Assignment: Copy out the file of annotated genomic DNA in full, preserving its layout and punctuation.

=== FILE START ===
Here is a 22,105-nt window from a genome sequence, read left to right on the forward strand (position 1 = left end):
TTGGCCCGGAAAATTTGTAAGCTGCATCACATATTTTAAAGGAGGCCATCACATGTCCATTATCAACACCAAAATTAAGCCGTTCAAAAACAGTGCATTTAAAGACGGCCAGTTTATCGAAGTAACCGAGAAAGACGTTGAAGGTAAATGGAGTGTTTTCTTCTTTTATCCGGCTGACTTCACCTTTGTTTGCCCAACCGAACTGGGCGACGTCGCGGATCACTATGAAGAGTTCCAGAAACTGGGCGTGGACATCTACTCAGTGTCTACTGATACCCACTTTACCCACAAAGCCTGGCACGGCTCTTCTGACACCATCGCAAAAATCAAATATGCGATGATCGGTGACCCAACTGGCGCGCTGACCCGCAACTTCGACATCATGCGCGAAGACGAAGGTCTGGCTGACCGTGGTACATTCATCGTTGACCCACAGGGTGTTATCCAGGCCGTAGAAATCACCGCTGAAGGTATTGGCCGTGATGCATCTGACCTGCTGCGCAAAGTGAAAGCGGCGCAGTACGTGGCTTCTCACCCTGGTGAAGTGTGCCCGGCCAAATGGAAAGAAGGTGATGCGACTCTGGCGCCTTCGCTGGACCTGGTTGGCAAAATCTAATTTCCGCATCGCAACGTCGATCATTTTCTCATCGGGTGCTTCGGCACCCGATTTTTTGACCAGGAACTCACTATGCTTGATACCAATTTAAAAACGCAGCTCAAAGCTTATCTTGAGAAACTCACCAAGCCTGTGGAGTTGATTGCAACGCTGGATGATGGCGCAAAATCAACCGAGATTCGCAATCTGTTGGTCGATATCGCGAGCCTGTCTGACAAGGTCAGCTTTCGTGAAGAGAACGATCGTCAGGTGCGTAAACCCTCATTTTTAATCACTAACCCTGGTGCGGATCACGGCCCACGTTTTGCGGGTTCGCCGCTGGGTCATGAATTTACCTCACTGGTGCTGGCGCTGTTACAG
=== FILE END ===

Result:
Here is a 22,105-nt window from a genome sequence, read left to right on the forward strand (position 1 = left end):
TTGGCCCGGAAAATTTGTAAGCTGCATCACATATTTTAAAGGAGGCCATCACATGTCCATTATCAACACCAAAATTAAGCCGTTCAAAAACAGTGCATTTAAAGACGGCCAGTTTATCGAAGTAACCGAGAAAGACGTTGAAGGTAAATGGAGTGTTTTCTTCTTTTATCCGGCTGACTTCACCTTTGTTTGCCCAACCGAACTGGGCGACGTCGCGGATCACTATGAAGAGTTCCAGAAACTGGGCGTGGACATCTACTCAGTGTCTACTGATACCCACTTTACCCACAAAGCCTGGCACGGCTCTTCTGACACCATCGCAAAAATCAAATATGCGATGATCGGTGACCCAACTGGCGCGCTGACCCGCAACTTCGACATCATGCGCGAAGACGAAGGTCTGGCTGACCGTGGTACATTCATCGTTGACCCACAGGGTGTTATCCAGGCCGTAGAAATCACCGCTGAAGGTATTGGCCGTGATGCATCTGACCTGCTGCGCAAAGTGAAAGCGGCGCAGTACGTGGCTTCTCACCCTGGTGAAGTGTGCCCGGCCAAATGGAAAGAAGGTGATGCGACTCTGGCGCCTTCGCTGGACCTGGTTGGCAAAATCTAATTTCCGCATCGCAACGTCGATCATTTTCTCATCGGGTGCTTCGGCACCCGATTTTTTGACCAGGAACTCACTATGCTTGATACCAATTTAAAAACGCAGCTCAAAGCTTATCTTGAGAAACTCACCAAGCCTGTGGAGTTGATTGCAACGCTGGATGATGGCGCAAAATCAACCGAGATTCGCAATCTGTTGGTCGATATCGCGAGCCTGTCTGACAAGGTCAGCTTTCGTGAAGAGAACGATCGTCAGGTGCGTAAACCCTCATTTTTAATCACTAACCCTGGTGCGGATCACGGCCCACGTTTTGCGGGTTCGCCGCTGGGTCATGAATTTACCTCACTGGTGCTGGCGCTGTTACAG